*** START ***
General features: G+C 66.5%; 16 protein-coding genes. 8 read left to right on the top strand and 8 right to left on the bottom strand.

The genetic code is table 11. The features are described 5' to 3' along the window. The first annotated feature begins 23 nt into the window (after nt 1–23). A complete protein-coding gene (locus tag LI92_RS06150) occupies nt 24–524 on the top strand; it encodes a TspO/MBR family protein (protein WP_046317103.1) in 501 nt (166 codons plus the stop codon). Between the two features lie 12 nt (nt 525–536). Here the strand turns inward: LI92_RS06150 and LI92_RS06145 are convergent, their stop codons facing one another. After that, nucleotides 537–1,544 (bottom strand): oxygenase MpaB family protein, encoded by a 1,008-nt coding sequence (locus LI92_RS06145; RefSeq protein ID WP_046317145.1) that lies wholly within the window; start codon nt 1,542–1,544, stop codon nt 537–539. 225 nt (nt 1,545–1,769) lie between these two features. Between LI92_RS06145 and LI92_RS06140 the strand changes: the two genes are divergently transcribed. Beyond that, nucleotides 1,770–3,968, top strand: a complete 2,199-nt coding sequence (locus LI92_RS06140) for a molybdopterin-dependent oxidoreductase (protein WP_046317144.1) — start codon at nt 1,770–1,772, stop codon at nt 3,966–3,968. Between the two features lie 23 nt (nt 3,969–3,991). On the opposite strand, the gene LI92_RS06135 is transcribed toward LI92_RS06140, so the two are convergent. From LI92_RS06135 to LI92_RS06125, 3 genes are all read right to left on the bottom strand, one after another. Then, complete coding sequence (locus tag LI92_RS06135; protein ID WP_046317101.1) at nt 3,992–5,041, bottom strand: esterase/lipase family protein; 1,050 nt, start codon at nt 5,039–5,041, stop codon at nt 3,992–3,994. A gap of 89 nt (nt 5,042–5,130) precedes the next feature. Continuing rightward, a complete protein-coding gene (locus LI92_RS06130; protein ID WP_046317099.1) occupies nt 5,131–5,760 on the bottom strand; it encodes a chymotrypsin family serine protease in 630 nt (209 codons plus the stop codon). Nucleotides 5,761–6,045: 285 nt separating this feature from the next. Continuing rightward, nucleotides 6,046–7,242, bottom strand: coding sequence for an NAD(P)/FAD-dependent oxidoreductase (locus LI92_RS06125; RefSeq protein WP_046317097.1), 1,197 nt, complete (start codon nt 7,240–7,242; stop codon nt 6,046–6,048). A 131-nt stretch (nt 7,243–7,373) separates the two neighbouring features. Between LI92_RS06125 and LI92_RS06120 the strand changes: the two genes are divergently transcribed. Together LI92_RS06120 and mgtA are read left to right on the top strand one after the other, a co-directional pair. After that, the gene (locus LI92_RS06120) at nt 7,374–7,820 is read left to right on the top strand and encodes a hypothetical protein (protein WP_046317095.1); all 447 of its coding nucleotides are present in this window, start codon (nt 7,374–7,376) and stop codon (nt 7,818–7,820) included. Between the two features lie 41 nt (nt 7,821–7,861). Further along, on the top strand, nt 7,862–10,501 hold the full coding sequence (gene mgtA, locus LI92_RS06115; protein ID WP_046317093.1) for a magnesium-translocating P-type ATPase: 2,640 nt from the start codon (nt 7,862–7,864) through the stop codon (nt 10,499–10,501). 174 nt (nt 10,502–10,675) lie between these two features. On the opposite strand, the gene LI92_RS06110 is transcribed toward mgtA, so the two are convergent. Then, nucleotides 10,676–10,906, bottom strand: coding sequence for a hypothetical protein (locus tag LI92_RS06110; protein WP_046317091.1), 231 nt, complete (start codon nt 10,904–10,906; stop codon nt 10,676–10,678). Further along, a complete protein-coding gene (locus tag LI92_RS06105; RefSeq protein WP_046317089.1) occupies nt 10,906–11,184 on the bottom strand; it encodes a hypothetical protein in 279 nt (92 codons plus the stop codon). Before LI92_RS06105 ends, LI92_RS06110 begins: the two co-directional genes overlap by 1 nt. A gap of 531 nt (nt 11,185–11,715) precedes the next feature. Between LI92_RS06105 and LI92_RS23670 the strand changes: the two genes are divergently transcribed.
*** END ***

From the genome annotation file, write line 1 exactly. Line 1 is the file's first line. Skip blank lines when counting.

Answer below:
General features: G+C 66.5%; 16 protein-coding genes. 8 read left to right on the top strand and 8 right to left on the bottom strand.